While naming a catalogue edition Valentine’s Selection, or Valentine’s Gift Guide, may limit the sort of merchandise it carries and its potential “shelf-life”, sticking to the same titles time and again gets boring and formulaic. At worst, it can train the customer to delay a purchase and wait until the next mailing, which he knows will be your Spring Sale.
Incorporating seasonal events like Valentine’s Day, Mother’s Day and Easter into a catalogue provides the perfect opportunity to try something a little different, so why don’t more catalogues do it? I would like to see cataloguers mix it up a bit. The experts call it, “tapping into the recipient’s emotions”.
In an article for Direct Commerce magazine, published in 2011, Ian Simpson of catalogue design specialist Catalogues 4 Business wrote: “I learned a long time ago that selling is rational; buying is emotional.” Speaking specifically about Christmas in his example, Simpson says it “is important to show your customers you recognise it is a special time of year and you have been working hard to bring some extra-special products”, but his advice can be applied to other seasons too. So, isn’t it time you tried something new to connect with what your customer might feel about this time of year. Instead of just Spring 2013, how about New Spring Collection, or Fresh for Spring, or Springtime Essentials, or even Mother’s Day Gifts and New Ideas for Spring? I’m sure you can do better than that, but you admit that they’re more evocative than simply Spring? It’s worth a test, surely? (Though don’t get too zany. I received a catalogue recently titled Squeezy Fun.)
|February's Offers Chart|
But I digress. Back to the stats and the February Catalogue Log tracked a decline in the percentage of catalogues offering a discount or special price promotion. Forty-four percent (39 catalogues) offered customers money off in February 2013, compared with 46 percent in 2012 and 49 percent in 2011. Shirtmaker Charles Tyrwhitt relied heavily on discounts last month. We received five different Charles Tyrwhitt catalogues in February 2013, each with a slightly different offer: From a saving of £47 for Naked Wines customers, to an extra £5 for readers of the Sunday Times to a free woven silk tie as a special introductory offer featured in a 36-page catalogue.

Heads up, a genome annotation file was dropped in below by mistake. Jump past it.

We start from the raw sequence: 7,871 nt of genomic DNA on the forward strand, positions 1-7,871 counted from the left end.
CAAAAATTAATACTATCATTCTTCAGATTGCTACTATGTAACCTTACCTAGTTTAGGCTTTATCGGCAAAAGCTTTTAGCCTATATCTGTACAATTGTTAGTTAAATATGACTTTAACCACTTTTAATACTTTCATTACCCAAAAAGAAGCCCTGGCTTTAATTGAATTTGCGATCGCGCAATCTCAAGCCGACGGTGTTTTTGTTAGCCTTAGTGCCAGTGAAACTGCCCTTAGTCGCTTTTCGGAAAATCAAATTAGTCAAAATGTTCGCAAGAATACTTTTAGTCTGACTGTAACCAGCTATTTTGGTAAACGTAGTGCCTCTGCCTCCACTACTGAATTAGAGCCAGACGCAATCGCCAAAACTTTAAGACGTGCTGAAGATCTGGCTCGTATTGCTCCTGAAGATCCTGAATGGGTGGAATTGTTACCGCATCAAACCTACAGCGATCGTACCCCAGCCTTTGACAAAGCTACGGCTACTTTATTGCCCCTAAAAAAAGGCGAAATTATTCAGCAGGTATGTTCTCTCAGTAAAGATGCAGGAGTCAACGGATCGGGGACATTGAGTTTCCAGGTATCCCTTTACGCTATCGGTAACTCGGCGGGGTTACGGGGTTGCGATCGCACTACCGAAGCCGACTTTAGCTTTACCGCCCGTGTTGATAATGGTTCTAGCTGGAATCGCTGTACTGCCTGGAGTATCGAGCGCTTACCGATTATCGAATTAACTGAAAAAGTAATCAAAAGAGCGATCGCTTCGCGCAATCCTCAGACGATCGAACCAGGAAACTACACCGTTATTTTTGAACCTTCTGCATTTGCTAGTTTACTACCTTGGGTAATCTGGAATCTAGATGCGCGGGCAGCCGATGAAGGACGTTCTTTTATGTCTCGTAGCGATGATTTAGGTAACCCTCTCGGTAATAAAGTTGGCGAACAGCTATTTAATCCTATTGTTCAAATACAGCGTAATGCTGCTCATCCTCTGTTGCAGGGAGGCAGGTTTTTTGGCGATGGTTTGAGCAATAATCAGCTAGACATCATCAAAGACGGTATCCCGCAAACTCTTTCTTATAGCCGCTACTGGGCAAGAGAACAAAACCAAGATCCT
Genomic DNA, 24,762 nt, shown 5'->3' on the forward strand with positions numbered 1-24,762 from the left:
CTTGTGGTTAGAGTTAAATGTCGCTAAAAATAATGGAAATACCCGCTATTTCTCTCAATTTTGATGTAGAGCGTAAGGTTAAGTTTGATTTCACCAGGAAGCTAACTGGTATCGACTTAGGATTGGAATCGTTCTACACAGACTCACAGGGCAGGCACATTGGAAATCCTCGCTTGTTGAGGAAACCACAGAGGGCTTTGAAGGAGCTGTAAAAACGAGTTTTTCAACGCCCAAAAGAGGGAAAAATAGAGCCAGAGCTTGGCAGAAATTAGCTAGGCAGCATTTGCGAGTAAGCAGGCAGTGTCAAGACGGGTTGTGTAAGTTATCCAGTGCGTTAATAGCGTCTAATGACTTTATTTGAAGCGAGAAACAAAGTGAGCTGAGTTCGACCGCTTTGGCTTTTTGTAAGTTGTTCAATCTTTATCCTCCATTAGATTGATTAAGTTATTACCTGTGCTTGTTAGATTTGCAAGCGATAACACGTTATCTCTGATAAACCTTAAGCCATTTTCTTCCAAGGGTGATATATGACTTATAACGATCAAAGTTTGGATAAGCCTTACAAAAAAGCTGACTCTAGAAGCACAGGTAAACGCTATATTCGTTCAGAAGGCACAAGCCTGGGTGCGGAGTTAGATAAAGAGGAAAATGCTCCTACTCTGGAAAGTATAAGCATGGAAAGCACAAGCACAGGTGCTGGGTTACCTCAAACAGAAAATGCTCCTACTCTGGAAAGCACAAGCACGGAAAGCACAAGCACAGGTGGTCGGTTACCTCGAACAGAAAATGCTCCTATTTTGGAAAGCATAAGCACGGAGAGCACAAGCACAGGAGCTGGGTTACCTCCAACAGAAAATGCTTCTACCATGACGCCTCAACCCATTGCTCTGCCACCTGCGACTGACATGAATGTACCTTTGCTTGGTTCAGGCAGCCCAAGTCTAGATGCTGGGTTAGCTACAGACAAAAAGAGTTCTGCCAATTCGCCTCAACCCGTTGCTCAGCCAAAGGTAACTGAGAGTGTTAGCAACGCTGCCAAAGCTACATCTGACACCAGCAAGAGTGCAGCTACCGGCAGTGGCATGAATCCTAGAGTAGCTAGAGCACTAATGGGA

On the subject of free gifts, only six other catalogues offered a freebie—though that’s two more than this time last year. Among the gifts were begonias and biscuits, from a gardening and an office supplies catalogue, respectively. A quick glance at the chart above shows just how the popularity of free gifts has declined in recent months. The staple promotion for many b-to-b mailers, my first assumption is that we’re not getting as many business catalogues as we used to. My second theory is that free gifts are not seen as desirable any more—certainly not attractive enough for a mention on the front page.
In contrast, the chart also shows the popularity of free delivery steadily rising. We tallied 24 catalogues (27.2 percent) of front covers touting free shipping, conditional or otherwise. That’s the highest percentage we’ve logged to date, putting October 2012 into second place. Free p&p is emerging as the universal promotion of choice and in February was promoted by catalogues from across the home shopping gamut, including the gardening sector (The Canny Gardener), apparel (Great Plains), trade goods (Ironmongery Direct), food (Bettys) and industrial equipment (Welco).
All told, 60 percent of the catalogues we logged in February featured some sort of promotion on the cover making it more promotional than February 2012, but still behind February 2011, when two-thirds of catalogues carried promotional cover lines.
With Mother’s Day falling early this March, I’m not expecting many catalogue covers to promote it, but with Easter coming up at the end of the month, next month’s Catalogue Log will be back to share the best covers of the season. If you think your next edition can wow us, send a copy to The Catalogue Log, c/o Direct Commerce Magazine, First Floor Offices, 155 High Street, Ilfracombe, EX34 9EZ.--MT